Ireland fares well internationally on supports for individuals who need to self-isolate due to Covid-19 but falls down on monitoring and enforcement and should also expand available supports.
That’s according to a review of ‘self-isolation’ supports in 19 countries carried out by the Health Information and Quality Authority (Hiqa), which issued advice to the National Public Health Emergency Team (Nphet) on the issue earlier this month.
While there is variation in the range and scale of ‘self-isolation’ supports internationally, Hiqa concluded that Ireland compares “positively” to other countries.
As part of the review, Hiqa looked at the effectiveness of measures, such as financial support or support with everyday tasks like food shopping.
The review looked at supports for mental health, addiction, safety, medicines, food, accommodation, provision of care, PPE, helpline, website, apps, assistance payment, as well as monitoring and enforcement measures.
Ireland provides most of these supports but fell down on safety, PPE, information apps, and monitoring and enforcing people who need to self-isolate.
Ireland is one of five countries, out of 19 assessed, that does not have measures in place to either monitor individuals in self-isolation or to apply penalties for breaching regulations.
Australia, Belgium and France were the only countries to monitor those self-isolating, while Northern Ireland, England, Scotland, and Wales were among 13 countries that enforce self-isolation by means of fines or prison terms.
In its advice to Nphet, the health watchdog said that a universal and comprehensive package of supports should be made available when infection rates fall to low levels and that the use of enforcement measures should also be considered.
Hiqa also called for additional supports, in particular greater use of the Community Call initiative to support those who are self-isolating as well as providing more isolation accommodation for those who cannot do so in their homes.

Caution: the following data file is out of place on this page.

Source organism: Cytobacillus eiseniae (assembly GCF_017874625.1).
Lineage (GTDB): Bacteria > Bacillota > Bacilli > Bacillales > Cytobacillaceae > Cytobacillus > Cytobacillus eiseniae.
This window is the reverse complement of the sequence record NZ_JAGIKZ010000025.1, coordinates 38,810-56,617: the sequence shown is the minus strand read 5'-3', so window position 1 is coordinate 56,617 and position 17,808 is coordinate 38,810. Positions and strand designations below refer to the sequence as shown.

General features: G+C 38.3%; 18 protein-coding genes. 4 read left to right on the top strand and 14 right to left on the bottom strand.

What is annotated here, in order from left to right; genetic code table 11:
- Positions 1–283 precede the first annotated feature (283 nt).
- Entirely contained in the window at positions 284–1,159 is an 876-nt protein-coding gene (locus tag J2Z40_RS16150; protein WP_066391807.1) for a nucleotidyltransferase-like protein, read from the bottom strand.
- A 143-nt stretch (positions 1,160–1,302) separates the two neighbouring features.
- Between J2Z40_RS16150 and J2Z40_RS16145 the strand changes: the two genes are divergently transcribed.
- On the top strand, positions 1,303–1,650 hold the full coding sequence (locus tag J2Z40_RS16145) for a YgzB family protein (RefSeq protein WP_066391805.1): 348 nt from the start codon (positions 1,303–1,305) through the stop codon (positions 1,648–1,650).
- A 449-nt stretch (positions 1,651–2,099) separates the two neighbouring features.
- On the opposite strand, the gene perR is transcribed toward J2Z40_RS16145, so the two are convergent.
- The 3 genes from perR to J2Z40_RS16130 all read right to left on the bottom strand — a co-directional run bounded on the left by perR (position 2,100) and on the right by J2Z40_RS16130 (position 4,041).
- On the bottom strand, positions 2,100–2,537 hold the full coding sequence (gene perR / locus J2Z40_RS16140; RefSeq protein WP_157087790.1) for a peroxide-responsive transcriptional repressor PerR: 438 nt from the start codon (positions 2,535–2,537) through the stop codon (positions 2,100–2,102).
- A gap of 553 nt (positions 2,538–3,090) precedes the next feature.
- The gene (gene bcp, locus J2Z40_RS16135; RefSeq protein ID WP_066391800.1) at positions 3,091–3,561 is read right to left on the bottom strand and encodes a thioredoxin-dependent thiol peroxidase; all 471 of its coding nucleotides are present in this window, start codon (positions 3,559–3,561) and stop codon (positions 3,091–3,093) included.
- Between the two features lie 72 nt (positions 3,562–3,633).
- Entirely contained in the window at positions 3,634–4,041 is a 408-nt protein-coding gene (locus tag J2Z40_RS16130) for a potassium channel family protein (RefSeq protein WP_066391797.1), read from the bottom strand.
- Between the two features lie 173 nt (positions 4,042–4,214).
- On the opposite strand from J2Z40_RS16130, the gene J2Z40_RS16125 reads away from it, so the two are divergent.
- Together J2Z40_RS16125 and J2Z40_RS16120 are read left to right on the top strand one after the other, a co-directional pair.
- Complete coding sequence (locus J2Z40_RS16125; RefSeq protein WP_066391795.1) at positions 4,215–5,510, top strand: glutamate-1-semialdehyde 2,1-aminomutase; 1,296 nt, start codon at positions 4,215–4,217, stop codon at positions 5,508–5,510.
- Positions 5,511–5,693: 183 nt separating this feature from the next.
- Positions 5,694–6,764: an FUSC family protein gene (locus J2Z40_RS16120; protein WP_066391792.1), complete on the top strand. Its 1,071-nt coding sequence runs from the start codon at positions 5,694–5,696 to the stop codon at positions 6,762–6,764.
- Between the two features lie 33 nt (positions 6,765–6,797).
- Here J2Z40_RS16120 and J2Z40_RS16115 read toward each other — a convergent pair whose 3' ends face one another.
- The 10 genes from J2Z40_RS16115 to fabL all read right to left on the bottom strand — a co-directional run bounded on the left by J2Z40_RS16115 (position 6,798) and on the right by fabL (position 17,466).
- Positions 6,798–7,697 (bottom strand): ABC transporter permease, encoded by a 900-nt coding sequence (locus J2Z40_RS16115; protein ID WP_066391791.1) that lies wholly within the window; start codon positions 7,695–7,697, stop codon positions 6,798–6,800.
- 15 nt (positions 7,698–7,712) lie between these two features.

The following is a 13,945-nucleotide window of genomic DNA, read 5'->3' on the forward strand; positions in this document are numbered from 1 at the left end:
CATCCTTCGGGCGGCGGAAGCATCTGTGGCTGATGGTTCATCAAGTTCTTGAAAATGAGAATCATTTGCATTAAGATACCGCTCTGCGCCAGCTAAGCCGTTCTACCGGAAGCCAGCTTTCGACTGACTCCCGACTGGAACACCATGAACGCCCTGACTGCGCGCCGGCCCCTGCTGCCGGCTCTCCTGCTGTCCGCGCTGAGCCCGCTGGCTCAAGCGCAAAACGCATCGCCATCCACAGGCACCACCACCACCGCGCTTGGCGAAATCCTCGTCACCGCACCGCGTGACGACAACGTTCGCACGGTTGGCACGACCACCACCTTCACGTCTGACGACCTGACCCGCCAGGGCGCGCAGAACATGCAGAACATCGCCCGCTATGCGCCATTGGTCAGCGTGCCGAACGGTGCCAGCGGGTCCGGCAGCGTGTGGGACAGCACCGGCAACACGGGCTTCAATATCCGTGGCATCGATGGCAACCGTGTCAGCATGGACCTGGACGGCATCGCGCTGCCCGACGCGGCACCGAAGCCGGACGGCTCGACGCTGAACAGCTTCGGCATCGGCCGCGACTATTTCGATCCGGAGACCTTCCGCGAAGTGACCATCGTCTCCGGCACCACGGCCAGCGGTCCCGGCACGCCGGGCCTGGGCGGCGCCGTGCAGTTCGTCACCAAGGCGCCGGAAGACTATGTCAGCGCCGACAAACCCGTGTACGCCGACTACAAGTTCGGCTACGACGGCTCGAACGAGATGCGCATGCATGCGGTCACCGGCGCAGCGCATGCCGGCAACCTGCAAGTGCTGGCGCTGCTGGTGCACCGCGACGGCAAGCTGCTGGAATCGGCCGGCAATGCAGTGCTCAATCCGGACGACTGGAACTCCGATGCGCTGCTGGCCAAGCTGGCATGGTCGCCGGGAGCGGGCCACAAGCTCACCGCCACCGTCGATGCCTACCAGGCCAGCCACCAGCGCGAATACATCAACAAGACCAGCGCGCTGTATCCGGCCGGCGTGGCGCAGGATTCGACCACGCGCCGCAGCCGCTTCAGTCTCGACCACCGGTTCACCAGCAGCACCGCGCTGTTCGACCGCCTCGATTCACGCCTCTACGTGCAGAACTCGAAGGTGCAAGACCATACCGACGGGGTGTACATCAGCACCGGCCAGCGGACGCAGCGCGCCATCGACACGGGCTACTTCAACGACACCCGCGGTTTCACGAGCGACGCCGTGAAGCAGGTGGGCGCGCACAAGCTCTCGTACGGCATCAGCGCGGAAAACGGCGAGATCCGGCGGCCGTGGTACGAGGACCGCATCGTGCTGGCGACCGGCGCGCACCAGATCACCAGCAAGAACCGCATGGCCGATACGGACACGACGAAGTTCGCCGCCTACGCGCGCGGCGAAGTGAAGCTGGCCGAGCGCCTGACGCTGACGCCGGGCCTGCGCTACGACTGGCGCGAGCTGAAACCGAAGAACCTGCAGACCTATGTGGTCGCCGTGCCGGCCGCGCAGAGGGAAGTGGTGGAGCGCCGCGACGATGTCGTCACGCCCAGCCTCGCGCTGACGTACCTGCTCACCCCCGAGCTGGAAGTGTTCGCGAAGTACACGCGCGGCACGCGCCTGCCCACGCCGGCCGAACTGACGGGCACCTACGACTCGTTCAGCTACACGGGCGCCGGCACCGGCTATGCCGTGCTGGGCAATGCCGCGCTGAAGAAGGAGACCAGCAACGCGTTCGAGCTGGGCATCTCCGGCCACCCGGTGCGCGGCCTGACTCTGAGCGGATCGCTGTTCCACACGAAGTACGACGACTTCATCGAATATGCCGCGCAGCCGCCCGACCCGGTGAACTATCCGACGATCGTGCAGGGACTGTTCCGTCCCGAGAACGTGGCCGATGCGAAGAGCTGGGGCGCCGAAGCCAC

Dr Máirín Ryan, Hiqa’s Deputy CEO and Director of Health Technology Assessment, said:
The supportive measures we currently have in place in Ireland are necessary, appropriate and need to stay in place.”
“However, given the high rate of transmission within households, consideration should be given to expanding the use of Community Call to support those who are in self-isolation or restricting their movements. Community Call could provide assistance, if needed, with obtaining essential items such as food, medicines and medical masks,” she continued.
“Extending the provision of alternative accommodation for those who cannot effectively self-isolate or restrict their movements at home would also be another way to reduce the spread of Covid-19,” she added.
Hiqa further recommended the development of an app or web application to help people identify social and financial supports and suggested that Covid-19 track and trace staff could also assist with signposting people to relevant supports.
“As case numbers lower in the community, the use of universal, comprehensive support packages should be considered for individuals who are self-isolating and restricting their movements,” Dr Ryan said.
“Individuals should use the available information to develop a plan for their household should the need to self-isolate or restrict movements arise,” she added.